Friday, June 8, 2012

Being Conscious of Those in Distress and Working to Alleviate It.

The Merriam Webster dictionary defines compassion as sympathetic consciousness of others’ distress together with the desire to alleviate it. We certainly see compassion among our teammates in our healthcare system every day. When we or our loved ones are hurting, we are looking for compassion and therefore, compassion for all who are in distress is a requirement of our vision.

Once a year, we gather nominations from our people of those among us who are exemplars of compassion; those who demonstrate compassion more often, more deeply, more consistently, than the rest of us. We had many nominees this year who were deserving of recognition for their compassion.

Heidi Dorsey (L) and Amy LaMoure (C)
accept their Compassionate Caregiver Award
So, once again, we have called out a winner of the GBMC Compassionate Caregiver Award. Actually, we called out two winners at a ceremony this past Wednesday. They are: Heidi Dorsey, LGSW and Amy LaMoure, LCSW-C, social workers at the Towson Inpatient Unit of Gilchrist Hospice Care who work together to help patients at the end of life and their families. 

Their co-workers nominated Heidi and Amy because they routinely demonstrate true compassion. They call them both gentle and kind and point out their sensitivity to patients and families “in shock” with a new diagnosis or sudden decline. It is very easy for caregivers dealing with dying patients to develop their own defense mechanisms and distance themselves from the pain.

Heidi and Amy were recognized for being able to be “present minded” even though they have “seen this before” knowing that it is the patient and family’s “first time.” One colleague said that Amy and Heidi “ask questions that others can’t and think of things the family has forgotten.” Some ways that Amy and Heidi have supported patients and families include the special celebrations of birthdays, baptisms, and even weddings! The colleague said: “They advocate for patients to make final hopes reality.”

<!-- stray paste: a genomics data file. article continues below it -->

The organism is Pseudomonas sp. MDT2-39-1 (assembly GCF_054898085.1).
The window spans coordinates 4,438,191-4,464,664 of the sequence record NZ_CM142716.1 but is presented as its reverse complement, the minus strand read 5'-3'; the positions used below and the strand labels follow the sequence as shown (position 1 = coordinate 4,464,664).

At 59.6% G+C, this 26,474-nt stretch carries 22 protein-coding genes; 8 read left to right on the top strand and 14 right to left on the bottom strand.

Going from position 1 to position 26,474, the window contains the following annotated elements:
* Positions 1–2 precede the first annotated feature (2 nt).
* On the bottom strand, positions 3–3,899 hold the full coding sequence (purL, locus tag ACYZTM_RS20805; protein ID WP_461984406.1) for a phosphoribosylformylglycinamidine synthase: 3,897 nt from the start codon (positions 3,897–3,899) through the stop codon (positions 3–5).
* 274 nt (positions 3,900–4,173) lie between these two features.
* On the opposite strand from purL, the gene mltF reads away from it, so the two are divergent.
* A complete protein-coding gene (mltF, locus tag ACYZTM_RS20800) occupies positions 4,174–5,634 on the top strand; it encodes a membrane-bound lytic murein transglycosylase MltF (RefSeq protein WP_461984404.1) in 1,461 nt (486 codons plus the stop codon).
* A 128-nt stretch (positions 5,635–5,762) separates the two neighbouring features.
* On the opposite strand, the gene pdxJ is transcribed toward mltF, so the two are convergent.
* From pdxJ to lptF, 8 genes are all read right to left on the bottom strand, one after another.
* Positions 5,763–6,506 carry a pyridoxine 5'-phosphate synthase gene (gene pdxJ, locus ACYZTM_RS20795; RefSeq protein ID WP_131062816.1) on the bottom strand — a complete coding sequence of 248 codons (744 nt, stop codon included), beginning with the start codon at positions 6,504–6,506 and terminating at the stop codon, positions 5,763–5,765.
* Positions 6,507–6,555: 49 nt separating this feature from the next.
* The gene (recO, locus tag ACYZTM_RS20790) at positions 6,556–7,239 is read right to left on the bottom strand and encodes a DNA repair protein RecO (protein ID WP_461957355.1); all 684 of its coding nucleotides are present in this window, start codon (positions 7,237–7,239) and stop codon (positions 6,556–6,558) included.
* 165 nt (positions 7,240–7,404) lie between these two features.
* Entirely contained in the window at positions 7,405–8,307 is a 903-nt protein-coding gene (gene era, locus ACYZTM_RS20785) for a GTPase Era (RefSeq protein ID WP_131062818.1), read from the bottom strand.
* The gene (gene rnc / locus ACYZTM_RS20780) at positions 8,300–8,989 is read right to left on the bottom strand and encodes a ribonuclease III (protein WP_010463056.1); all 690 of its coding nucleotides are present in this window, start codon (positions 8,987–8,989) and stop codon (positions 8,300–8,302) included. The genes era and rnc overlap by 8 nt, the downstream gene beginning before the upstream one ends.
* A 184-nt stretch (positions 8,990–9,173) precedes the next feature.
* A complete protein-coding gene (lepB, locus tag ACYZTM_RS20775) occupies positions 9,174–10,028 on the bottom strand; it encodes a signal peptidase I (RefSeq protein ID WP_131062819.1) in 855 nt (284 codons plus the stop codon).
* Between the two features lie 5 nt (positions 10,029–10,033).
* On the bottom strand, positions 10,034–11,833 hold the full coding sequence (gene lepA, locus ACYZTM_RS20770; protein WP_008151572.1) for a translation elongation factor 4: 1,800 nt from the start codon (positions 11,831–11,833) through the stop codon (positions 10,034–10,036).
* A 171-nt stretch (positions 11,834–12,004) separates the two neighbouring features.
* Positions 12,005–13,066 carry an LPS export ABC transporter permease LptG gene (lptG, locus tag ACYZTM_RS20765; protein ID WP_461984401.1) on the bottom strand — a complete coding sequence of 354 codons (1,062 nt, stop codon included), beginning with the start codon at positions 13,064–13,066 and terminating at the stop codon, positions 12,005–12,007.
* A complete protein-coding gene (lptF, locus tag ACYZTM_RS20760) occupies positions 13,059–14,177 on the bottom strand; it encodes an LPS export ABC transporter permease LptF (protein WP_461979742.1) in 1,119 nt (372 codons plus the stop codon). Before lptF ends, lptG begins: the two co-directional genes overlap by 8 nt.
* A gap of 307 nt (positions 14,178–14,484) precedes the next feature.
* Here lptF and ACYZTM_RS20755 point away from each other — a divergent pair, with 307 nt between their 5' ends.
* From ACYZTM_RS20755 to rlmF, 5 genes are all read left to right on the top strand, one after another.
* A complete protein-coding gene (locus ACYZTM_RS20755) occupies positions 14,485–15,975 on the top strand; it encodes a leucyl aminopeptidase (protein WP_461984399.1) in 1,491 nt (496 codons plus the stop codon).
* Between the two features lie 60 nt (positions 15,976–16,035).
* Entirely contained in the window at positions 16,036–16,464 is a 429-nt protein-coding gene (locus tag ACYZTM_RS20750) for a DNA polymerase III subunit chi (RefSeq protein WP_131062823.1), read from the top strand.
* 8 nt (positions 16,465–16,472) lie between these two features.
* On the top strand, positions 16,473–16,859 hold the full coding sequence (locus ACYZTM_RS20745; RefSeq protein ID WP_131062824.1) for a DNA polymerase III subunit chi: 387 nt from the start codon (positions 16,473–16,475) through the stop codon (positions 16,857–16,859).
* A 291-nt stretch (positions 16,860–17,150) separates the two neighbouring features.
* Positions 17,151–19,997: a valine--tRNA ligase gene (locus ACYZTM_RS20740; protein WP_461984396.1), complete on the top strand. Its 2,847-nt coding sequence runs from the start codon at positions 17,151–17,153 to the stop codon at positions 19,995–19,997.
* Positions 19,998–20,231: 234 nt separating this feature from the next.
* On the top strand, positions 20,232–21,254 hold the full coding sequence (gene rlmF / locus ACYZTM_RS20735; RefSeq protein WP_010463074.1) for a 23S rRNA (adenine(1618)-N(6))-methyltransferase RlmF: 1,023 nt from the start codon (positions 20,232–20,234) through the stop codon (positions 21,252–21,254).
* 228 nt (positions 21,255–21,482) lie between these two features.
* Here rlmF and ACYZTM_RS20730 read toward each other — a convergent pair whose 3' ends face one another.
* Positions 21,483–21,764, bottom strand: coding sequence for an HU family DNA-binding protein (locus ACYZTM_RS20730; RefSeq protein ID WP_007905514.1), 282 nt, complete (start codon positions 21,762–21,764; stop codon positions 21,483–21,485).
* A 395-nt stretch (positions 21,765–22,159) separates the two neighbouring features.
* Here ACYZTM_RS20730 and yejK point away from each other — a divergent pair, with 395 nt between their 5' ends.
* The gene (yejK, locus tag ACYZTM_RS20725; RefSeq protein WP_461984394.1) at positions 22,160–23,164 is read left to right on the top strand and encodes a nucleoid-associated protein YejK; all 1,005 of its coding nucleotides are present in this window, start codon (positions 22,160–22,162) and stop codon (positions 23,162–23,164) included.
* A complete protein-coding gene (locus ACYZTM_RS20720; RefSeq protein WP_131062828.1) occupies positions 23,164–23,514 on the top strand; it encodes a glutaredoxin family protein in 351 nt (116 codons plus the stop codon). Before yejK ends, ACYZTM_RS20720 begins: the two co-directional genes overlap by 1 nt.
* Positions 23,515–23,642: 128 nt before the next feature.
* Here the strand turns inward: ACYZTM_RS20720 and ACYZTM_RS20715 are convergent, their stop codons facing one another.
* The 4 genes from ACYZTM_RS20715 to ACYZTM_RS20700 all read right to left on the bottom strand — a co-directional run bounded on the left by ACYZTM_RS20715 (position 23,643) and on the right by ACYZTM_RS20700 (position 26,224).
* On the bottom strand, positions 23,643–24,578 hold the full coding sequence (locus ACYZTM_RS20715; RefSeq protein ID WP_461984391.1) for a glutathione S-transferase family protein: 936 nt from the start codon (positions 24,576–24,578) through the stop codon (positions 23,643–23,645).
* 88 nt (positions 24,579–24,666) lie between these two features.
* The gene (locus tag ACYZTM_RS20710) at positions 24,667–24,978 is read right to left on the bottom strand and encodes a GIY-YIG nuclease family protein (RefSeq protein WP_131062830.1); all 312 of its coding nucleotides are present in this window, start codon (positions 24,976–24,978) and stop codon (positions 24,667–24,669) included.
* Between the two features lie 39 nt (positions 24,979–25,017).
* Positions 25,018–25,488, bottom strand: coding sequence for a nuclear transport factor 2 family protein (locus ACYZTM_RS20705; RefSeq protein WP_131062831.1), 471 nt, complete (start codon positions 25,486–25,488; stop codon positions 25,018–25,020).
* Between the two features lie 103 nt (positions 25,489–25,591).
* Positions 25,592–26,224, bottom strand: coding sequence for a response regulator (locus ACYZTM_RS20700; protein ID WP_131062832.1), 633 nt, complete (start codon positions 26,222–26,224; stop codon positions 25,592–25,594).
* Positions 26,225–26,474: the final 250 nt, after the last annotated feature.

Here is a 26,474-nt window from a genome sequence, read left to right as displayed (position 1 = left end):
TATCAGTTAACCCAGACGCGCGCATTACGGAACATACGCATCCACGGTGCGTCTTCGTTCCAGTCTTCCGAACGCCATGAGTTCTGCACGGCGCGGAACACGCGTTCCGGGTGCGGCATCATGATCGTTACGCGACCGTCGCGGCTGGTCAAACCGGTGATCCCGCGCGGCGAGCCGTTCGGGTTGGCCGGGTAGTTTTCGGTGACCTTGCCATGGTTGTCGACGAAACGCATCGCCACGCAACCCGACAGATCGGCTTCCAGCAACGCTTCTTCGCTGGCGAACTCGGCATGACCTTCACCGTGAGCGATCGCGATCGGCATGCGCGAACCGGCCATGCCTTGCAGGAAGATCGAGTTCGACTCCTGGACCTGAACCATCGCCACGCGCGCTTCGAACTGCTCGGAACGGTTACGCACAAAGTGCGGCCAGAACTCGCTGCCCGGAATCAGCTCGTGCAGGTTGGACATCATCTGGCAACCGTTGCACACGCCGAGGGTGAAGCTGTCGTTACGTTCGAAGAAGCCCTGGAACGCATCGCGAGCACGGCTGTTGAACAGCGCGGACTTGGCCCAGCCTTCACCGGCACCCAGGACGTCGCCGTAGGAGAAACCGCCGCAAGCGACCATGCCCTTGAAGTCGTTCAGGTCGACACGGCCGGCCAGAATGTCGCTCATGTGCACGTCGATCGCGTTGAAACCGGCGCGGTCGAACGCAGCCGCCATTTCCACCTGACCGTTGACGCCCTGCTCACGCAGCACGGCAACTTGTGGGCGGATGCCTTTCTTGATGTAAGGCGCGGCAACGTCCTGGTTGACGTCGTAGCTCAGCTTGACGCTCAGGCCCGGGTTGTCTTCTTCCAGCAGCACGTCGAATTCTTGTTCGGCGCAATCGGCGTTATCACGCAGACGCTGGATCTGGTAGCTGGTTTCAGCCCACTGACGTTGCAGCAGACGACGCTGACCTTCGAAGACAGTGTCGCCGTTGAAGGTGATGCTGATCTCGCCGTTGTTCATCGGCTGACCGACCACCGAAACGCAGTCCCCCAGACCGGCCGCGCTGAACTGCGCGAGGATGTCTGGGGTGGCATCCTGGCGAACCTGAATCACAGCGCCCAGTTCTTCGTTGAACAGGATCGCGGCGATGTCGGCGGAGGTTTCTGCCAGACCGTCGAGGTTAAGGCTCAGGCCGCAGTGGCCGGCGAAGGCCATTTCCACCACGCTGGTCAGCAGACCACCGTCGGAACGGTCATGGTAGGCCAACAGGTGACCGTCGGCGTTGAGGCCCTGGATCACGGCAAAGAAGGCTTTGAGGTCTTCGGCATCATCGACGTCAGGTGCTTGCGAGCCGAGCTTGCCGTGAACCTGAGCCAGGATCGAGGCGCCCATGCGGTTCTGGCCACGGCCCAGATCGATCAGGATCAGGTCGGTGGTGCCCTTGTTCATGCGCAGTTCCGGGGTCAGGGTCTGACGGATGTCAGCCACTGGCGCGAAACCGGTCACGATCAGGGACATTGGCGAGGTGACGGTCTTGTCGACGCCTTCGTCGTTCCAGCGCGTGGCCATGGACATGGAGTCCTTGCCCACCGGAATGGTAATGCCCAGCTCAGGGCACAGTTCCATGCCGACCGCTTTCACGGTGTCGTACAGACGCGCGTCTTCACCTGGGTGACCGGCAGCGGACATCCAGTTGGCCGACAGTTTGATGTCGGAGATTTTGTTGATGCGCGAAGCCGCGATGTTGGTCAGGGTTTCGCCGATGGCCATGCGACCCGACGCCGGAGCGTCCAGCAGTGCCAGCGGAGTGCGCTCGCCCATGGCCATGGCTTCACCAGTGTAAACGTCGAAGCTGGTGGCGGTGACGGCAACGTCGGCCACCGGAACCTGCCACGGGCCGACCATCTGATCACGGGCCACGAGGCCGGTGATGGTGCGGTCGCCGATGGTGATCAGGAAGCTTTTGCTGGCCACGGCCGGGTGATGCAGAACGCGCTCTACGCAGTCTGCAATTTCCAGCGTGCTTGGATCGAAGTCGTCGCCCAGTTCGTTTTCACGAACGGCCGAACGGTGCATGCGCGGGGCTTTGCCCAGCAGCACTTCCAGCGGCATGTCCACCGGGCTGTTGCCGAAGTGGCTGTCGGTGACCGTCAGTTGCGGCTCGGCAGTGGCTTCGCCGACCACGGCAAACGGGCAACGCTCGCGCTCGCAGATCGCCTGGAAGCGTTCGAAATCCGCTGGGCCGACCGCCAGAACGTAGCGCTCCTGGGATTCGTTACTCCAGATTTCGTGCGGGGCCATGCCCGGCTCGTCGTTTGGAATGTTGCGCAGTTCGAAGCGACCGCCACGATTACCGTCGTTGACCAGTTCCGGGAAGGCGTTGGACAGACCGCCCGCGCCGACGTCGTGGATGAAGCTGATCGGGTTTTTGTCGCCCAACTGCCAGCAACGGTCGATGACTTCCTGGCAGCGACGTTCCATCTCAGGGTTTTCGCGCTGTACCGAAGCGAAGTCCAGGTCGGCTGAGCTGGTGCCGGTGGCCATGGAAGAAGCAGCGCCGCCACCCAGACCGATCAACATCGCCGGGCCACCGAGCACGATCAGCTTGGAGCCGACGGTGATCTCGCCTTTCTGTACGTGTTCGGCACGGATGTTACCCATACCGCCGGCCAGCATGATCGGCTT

Another colleague remarked in her nomination that Amy and Heidi “can often be found on the unit after their ‘shift’ ends, closing the loop with families they come in contact with who could not make it in during regular hours.” They often take calls when off duty. Amy and Heidi never show the frustrations of the fragmented health care system to patients and families.

I read through the pages of valedictory comments submitted by Amy and Heidi’s co-workers and I realized that they are a model of compassion for all of us to try and emulate.

Congratulations Heidi and Amy! And thanks to all at GBMC who are compassionate every day.

A group photo from the Compassionate Caregiver Awards ceremony
Compassionate Caregiver Award Honorable Mention recipients include anesthesiologist John Kuchar, MD; Christine Clevenger, RN, a Gilchrist Hospice Care homecare nurse; pathologist Howard Siegel, MD; and Ruth Nolan, a volunteer at Gilchrist Hospice Care. 

Another area of our system where concern and compassionare always on display is Oncology Services, and last weekend, GBMC celebrated its 21st annual National Cancer Survivor Day. More than 240 GBMC patients, family members and staff attended a "paradise themed" celebration. 

Survivors enjoyed food, fun and festivities as well as a message of Health, Healing and Hope. Speakers included Marshal Levine, MD, GBMC Oncologist/Hematologist, who summarized what makes GBMC special and unique when treating those diagnosed with cancer, and GBMC four-year cancer survivor and motivational speaker Vicki Hess, RN CSP, author of Shift to Professional Paradise. In her keynote address, Hess spoke about her experience of practicing what she preaches; lessons she learned when she herself was diagnosed with cancer and how to shift to "personal paradise."

In addition, 23 GBMC staff members were nominated for the Susan M. Murphy Making a Difference award with Donna Lewis RN, recently retired manager oncology support services, recognized as the winner for her many contributions to the GBMC oncology program. The patient award was given to Marci Cooke, a four year GBMC colon cancer survivor, for her work in raising funds and awareness in the community through the American Cancer Society Relay for Life.


  1. Don't forget about the Compassionate Caregiver Award given posthumously to Etna Weinhold. It was a lovely part of the ceremony.

  2. Thanks, Anonymous. Yes, absolutely, I should mention that at the beginning of the ceremony we recognized Etna Weinhold posthumously for the beautiful gift of the compassion she showed throughout her wonderful career at GBMC.


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